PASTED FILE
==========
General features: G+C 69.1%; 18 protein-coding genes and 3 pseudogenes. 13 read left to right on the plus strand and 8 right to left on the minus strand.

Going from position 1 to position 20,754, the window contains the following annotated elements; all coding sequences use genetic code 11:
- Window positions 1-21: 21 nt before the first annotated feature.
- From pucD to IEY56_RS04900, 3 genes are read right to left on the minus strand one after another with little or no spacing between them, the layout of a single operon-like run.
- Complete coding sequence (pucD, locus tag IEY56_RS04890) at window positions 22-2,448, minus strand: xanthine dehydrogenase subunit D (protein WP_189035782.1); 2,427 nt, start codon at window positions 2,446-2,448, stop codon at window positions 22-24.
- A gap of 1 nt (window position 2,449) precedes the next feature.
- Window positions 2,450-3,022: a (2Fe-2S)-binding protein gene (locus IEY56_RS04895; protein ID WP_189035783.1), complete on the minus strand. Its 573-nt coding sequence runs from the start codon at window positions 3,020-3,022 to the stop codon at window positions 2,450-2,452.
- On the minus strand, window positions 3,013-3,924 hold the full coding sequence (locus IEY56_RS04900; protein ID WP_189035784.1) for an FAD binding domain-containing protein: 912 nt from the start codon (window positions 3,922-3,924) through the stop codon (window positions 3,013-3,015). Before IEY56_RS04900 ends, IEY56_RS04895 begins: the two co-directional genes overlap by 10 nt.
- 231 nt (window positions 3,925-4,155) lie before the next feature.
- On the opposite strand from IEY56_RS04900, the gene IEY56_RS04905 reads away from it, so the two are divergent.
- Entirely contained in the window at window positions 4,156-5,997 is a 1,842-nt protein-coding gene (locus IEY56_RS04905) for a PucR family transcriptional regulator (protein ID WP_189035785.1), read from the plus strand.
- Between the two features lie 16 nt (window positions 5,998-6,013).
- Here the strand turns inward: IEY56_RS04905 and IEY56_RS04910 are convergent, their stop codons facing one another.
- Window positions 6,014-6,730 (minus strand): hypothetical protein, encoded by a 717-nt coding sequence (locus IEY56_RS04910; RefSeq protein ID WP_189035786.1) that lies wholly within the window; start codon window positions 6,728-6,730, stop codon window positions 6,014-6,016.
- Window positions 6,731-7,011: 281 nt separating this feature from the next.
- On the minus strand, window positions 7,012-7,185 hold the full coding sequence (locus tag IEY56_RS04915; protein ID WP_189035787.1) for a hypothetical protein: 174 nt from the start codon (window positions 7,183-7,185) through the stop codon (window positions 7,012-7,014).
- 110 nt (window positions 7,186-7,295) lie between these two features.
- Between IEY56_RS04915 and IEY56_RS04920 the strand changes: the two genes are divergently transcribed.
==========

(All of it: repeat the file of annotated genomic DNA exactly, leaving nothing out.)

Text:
General features: G+C 69.1%; 18 protein-coding genes and 3 pseudogenes. 13 read left to right on the plus strand and 8 right to left on the minus strand.

Going from position 1 to position 20,754, the window contains the following annotated elements; all coding sequences use genetic code 11:
- Window positions 1-21: 21 nt before the first annotated feature.
- From pucD to IEY56_RS04900, 3 genes are read right to left on the minus strand one after another with little or no spacing between them, the layout of a single operon-like run.
- Complete coding sequence (pucD, locus tag IEY56_RS04890) at window positions 22-2,448, minus strand: xanthine dehydrogenase subunit D (protein WP_189035782.1); 2,427 nt, start codon at window positions 2,446-2,448, stop codon at window positions 22-24.
- A gap of 1 nt (window position 2,449) precedes the next feature.
- Window positions 2,450-3,022: a (2Fe-2S)-binding protein gene (locus IEY56_RS04895; protein ID WP_189035783.1), complete on the minus strand. Its 573-nt coding sequence runs from the start codon at window positions 3,020-3,022 to the stop codon at window positions 2,450-2,452.
- On the minus strand, window positions 3,013-3,924 hold the full coding sequence (locus IEY56_RS04900; protein ID WP_189035784.1) for an FAD binding domain-containing protein: 912 nt from the start codon (window positions 3,922-3,924) through the stop codon (window positions 3,013-3,015). Before IEY56_RS04900 ends, IEY56_RS04895 begins: the two co-directional genes overlap by 10 nt.
- 231 nt (window positions 3,925-4,155) lie before the next feature.
- On the opposite strand from IEY56_RS04900, the gene IEY56_RS04905 reads away from it, so the two are divergent.
- Entirely contained in the window at window positions 4,156-5,997 is a 1,842-nt protein-coding gene (locus IEY56_RS04905) for a PucR family transcriptional regulator (protein ID WP_189035785.1), read from the plus strand.
- Between the two features lie 16 nt (window positions 5,998-6,013).
- Here the strand turns inward: IEY56_RS04905 and IEY56_RS04910 are convergent, their stop codons facing one another.
- Window positions 6,014-6,730 (minus strand): hypothetical protein, encoded by a 717-nt coding sequence (locus IEY56_RS04910; RefSeq protein ID WP_189035786.1) that lies wholly within the window; start codon window positions 6,728-6,730, stop codon window positions 6,014-6,016.
- Window positions 6,731-7,011: 281 nt separating this feature from the next.
- On the minus strand, window positions 7,012-7,185 hold the full coding sequence (locus tag IEY56_RS04915; protein ID WP_189035787.1) for a hypothetical protein: 174 nt from the start codon (window positions 7,183-7,185) through the stop codon (window positions 7,012-7,014).
- 110 nt (window positions 7,186-7,295) lie between these two features.
- Between IEY56_RS04915 and IEY56_RS04920 the strand changes: the two genes are divergently transcribed.